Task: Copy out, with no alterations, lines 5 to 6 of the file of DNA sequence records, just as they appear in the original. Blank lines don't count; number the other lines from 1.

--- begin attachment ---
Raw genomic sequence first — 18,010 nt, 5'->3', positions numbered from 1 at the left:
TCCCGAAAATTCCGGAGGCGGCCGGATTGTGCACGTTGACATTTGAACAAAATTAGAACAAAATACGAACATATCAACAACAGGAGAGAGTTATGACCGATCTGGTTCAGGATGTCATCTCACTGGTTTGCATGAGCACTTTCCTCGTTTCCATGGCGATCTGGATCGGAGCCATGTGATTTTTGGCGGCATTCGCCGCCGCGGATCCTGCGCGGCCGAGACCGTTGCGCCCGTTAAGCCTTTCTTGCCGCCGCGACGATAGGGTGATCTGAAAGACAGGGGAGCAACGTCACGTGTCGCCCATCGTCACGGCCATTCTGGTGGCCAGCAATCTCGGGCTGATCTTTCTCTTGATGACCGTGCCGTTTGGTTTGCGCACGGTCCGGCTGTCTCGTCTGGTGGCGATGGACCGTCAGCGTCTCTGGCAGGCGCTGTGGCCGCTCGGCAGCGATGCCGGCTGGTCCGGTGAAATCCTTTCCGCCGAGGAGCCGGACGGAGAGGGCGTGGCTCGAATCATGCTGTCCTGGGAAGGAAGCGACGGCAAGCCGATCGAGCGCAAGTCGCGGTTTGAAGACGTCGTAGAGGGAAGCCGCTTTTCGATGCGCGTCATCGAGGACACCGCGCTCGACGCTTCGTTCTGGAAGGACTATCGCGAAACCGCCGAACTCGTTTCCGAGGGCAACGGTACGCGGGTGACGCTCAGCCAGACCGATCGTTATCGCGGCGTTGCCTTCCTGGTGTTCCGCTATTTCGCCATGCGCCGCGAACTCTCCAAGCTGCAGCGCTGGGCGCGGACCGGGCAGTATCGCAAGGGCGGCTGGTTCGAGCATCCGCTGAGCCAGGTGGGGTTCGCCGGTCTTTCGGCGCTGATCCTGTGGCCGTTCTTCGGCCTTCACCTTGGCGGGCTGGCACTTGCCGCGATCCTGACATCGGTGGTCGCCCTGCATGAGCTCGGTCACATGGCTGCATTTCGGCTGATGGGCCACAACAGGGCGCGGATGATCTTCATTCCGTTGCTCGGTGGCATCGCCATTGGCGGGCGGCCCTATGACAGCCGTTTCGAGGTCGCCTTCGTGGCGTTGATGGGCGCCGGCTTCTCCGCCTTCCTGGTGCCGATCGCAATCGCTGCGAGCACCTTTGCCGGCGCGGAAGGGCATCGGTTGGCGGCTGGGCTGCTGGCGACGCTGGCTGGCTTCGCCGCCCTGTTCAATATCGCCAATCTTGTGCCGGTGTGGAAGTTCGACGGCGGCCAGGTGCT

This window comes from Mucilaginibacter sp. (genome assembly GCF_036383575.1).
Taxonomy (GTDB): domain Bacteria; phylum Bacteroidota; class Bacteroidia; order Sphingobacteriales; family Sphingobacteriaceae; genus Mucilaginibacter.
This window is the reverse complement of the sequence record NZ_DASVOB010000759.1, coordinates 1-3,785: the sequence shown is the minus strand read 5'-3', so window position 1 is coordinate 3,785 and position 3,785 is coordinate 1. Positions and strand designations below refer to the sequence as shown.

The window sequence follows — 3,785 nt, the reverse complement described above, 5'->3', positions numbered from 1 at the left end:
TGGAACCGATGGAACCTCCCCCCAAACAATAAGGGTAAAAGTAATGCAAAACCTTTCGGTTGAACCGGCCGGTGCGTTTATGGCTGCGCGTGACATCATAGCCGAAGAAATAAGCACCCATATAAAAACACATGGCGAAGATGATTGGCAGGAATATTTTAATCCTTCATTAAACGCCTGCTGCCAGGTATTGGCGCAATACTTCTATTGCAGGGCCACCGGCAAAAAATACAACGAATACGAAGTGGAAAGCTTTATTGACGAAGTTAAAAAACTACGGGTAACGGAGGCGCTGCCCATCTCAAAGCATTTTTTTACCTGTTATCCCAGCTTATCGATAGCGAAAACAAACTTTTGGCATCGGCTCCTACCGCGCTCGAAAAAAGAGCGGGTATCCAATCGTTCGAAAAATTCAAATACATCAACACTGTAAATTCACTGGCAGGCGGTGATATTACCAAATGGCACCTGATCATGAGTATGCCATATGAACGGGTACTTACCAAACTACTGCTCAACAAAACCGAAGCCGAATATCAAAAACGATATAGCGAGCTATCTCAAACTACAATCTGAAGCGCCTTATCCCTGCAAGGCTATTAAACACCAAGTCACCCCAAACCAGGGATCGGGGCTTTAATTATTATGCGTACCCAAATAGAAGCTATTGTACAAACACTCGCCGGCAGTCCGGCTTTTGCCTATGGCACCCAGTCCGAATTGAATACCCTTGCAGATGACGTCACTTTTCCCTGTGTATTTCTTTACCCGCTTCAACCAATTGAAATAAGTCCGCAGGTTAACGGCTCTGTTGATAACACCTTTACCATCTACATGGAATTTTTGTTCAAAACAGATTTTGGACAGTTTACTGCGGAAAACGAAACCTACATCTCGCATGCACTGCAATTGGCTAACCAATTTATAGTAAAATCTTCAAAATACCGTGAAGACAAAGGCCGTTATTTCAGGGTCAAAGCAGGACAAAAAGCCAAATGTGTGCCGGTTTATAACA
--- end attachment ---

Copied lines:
This window is the reverse complement of the sequence record NZ_DASVOB010000759.1, coordinates 1-3,785: the sequence shown is the minus strand read 5'-3', so window position 1 is coordinate 3,785 and position 3,785 is coordinate 1. Positions and strand designations below refer to the sequence as shown.

The window sequence follows — 3,785 nt, the reverse complement described above, 5'->3', positions numbered from 1 at the left end: